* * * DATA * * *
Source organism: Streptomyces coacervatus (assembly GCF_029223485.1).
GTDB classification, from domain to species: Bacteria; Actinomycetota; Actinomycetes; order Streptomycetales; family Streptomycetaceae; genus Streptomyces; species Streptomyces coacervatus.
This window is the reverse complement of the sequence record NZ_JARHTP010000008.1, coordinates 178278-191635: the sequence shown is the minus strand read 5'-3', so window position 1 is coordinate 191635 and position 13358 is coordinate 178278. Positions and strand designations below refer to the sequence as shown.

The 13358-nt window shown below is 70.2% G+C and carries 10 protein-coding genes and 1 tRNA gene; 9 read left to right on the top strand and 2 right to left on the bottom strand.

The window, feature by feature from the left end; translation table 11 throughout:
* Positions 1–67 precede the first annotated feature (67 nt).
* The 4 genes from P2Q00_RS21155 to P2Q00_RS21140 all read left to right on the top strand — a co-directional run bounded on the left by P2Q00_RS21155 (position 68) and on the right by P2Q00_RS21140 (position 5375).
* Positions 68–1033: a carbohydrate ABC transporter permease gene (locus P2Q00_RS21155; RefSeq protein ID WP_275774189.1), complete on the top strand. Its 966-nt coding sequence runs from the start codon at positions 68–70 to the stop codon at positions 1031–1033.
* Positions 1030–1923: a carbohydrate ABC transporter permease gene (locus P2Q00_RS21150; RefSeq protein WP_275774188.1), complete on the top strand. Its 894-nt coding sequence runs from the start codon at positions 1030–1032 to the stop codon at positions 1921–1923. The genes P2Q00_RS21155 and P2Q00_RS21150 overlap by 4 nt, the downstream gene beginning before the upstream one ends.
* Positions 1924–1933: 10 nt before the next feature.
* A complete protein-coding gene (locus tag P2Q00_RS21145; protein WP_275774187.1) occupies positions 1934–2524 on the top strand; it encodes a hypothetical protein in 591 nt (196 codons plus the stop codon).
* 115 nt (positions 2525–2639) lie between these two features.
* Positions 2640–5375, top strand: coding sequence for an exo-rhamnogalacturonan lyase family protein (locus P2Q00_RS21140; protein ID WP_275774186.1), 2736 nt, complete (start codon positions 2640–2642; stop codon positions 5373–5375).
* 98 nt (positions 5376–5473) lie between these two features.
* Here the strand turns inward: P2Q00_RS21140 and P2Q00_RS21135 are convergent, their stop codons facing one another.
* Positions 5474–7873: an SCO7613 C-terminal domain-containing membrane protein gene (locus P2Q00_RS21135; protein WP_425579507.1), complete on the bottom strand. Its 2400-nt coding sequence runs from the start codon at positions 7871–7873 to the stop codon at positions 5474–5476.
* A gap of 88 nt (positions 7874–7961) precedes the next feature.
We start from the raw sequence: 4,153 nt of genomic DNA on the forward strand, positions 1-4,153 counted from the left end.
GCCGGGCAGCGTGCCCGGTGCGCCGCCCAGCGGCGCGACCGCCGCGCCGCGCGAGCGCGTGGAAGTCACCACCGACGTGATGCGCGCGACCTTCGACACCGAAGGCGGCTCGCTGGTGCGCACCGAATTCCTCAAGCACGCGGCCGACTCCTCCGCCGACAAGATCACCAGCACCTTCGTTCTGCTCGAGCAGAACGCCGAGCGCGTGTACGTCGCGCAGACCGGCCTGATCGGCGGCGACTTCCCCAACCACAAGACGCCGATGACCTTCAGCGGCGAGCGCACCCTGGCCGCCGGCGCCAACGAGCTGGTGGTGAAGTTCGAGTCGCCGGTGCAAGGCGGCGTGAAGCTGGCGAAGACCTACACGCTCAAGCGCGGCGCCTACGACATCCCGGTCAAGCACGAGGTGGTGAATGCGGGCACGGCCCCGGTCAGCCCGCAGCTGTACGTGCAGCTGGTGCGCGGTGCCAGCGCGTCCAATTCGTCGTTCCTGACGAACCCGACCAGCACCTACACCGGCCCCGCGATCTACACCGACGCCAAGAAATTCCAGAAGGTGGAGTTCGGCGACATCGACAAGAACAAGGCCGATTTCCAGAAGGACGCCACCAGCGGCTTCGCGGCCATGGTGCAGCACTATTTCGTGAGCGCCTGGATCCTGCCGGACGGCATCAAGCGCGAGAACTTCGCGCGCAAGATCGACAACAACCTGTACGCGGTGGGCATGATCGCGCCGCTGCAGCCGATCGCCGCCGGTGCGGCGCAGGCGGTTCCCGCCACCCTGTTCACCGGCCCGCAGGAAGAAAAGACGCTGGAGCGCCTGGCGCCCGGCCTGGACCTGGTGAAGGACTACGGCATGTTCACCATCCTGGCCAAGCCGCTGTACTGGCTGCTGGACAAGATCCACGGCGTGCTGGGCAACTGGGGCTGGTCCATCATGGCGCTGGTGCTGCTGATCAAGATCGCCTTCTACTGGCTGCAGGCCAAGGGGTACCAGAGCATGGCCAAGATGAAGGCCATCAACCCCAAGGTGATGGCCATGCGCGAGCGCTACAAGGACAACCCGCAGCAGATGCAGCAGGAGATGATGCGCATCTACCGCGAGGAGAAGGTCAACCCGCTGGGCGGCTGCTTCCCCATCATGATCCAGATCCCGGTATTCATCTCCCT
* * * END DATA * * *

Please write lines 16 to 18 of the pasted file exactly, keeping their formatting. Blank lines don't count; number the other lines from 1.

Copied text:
* Positions 5474–7873: an SCO7613 C-terminal domain-containing membrane protein gene (locus P2Q00_RS21135; protein WP_425579507.1), complete on the bottom strand. Its 2400-nt coding sequence runs from the start codon at positions 7871–7873 to the stop codon at positions 5474–5476.
* A gap of 88 nt (positions 7874–7961) precedes the next feature.
We start from the raw sequence: 4,153 nt of genomic DNA on the forward strand, positions 1-4,153 counted from the left end.